heterology


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het·er·ol·o·gy

(het'ĕr-ol'ŏ-jē),
A departure from the normal in structure, arrangement, or mode or time of development.

heterology

A term of waning use for an aberration in structure, organisation or timing of embryonic development; e.g., dysgenesis.
References in periodicals archive ?
The debate could be to clarify the elements that condition that agonism or that heterology.
Using Bataille's theories of heterology with such a well-read text as The Awakening is not to make Chopin work for Bataille either; rather it is to allow him to help us see the larger ontological dimensions of Edna's Icarian journey and to explore Chopin's own vision of heterology.
33) Fred Botting, in an issue of the Oxford Literary Review with the title "Experiencing the Impossible, evokes the importance of Bataille's heterology and quotes Denis Hollier's Against Architecture.
Heterology and the Postmodern: Bataille, Baudrillard, and Lyotard.
It is only reasonable, then, that alterity will have had to pay a high price for its domestication and integration: that of its own alteration from a supplement into a complementum: "Can an aesthetically charged heterology .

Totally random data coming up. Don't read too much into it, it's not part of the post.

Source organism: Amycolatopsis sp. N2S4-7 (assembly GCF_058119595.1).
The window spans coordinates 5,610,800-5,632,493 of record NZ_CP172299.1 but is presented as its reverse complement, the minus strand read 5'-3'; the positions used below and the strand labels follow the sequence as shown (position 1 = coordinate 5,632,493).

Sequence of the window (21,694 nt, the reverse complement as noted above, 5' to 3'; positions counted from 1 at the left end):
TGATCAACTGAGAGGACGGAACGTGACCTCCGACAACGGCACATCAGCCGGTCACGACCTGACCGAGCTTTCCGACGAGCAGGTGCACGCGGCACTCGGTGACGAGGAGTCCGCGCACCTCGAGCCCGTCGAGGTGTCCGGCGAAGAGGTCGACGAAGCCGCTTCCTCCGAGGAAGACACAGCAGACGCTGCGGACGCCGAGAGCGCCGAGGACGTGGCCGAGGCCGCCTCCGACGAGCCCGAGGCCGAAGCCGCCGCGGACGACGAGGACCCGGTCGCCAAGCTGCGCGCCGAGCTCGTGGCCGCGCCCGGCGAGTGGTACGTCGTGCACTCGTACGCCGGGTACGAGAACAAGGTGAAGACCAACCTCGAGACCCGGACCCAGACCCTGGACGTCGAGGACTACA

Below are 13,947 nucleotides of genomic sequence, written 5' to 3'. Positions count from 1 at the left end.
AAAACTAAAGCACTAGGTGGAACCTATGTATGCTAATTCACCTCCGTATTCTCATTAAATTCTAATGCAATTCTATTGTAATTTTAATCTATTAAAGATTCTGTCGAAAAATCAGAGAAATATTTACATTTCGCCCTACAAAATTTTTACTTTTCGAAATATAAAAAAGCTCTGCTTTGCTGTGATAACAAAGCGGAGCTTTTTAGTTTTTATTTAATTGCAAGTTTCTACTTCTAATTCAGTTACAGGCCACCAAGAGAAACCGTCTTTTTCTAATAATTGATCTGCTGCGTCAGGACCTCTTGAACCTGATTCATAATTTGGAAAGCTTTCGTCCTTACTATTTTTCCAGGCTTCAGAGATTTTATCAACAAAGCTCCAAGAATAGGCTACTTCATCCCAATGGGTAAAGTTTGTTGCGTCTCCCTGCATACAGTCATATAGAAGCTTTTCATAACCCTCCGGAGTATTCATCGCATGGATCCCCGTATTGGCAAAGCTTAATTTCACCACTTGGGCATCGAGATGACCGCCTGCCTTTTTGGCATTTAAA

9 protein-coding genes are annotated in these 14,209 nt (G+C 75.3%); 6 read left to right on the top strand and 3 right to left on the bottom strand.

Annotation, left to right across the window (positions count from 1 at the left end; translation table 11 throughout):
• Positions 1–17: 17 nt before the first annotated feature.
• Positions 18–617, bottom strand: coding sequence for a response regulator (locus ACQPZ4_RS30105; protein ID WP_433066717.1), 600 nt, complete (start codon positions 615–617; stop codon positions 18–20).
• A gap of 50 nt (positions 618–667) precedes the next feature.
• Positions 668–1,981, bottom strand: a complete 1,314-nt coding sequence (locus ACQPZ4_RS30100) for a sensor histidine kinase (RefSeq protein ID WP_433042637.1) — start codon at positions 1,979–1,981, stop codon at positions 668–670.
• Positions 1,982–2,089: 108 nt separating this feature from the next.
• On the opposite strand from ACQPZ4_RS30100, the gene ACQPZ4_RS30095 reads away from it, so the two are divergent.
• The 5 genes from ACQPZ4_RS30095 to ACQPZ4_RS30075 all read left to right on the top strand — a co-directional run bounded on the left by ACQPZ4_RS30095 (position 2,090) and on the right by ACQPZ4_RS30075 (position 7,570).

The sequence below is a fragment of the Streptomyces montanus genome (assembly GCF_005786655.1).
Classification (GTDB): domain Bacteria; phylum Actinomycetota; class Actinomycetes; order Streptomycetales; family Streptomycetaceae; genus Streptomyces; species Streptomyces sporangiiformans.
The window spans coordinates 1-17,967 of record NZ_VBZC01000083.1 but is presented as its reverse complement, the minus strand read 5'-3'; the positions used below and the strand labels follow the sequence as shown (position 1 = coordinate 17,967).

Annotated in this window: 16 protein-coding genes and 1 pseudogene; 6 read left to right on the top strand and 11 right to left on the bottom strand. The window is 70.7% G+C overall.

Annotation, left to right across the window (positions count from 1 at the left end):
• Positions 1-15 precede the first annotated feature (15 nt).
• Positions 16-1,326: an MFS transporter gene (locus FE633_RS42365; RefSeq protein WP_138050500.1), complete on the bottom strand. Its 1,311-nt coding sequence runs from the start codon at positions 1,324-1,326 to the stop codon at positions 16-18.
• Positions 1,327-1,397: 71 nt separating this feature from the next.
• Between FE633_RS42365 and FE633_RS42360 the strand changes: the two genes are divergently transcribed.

The collection's strength is the exposure and level of detailed information it gives us in the first place to a specific group of Anglo-Canadian writers quite remarkable in their varied fictive practices and uses of cultural heterology, for example women's writing, native Americans and deracination, big-city immigrant experience, oral and written traditions, and reworkings of traditional genres such as autobiography, detective fiction, and the news story.
She posits that in the last century comparative literature was restricted by the nation approach within while in the twenty-first century it will undoubtedly step onto the stage of East-West cultural communication characterized by heterogeneity and heterology (see Yue, Chen, Wang, Zhang 19).
Luce Giard, "Epilogue: Michel de Certeau's Heterology and the New World,'1 in Representations 33 (1991), 216.
A submission to this duality of its aesthetic and post-aesthetic experiences wraps us in a "good" that is far from the madding crowd's ignoble strife for only heterology, ecriture, and differance.
Emancipation is a moment concomitant with that of subjectivation, 'the polemical verification of equality' (Ranciere, 2004b: 86), and entails a logic of heterology insofar as, for those who have no part to demand a part amounts to a re-distribution of parts in the name of something improper to the logic of parts.
I specifically explore how the unsettling of the Hellenic exclusivity and localization of the beautiful can leave room for a more liberal mediation of the real and the ideal; that is to say, how far it can allow for the reality of heterology and syncretism to inform and reform the ideal (Hellenic) Self, which may consequently effect a more contingent (and not necessarily territorial) experience of the "nation" and "homeland.
15) He marks a Bataillean heterology, rather than Marxist science, as the outside of ideological subjection.